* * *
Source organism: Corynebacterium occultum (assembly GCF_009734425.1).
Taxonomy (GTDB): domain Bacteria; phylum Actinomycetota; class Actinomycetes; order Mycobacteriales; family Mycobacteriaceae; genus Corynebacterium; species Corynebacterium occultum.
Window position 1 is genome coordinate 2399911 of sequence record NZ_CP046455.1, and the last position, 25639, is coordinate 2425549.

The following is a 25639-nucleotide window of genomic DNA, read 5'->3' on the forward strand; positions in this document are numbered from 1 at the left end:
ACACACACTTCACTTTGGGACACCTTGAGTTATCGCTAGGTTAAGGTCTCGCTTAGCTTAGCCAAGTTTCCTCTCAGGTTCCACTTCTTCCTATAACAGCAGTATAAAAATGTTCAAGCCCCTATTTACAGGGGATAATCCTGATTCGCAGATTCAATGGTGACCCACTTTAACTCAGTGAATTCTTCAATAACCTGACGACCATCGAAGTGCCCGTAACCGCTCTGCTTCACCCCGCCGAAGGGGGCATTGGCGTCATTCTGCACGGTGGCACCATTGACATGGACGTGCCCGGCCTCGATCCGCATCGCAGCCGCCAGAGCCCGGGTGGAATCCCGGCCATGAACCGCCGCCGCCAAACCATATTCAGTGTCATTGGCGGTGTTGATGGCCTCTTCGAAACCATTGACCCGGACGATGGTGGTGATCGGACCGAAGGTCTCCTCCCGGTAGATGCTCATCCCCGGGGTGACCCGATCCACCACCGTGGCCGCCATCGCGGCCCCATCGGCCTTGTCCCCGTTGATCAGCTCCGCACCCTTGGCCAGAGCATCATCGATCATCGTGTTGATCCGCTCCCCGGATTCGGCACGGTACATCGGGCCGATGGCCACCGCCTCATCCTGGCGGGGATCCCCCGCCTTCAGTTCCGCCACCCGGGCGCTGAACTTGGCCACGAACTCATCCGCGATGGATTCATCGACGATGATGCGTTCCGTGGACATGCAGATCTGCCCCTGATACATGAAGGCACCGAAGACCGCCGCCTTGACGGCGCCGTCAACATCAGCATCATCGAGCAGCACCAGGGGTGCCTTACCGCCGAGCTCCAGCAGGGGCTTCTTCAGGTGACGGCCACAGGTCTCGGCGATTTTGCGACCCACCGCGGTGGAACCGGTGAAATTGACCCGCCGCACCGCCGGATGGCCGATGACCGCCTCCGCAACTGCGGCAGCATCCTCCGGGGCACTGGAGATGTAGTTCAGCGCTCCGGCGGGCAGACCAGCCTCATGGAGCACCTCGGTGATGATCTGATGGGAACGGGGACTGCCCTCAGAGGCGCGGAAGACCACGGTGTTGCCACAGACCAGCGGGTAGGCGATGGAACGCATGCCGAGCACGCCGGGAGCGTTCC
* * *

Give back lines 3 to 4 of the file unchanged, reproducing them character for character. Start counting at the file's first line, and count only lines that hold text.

Window position 1 is genome coordinate 2399911 of sequence record NZ_CP046455.1, and the last position, 25639, is coordinate 2425549.

The following is a 25639-nucleotide window of genomic DNA, read 5'->3' on the forward strand; positions in this document are numbered from 1 at the left end: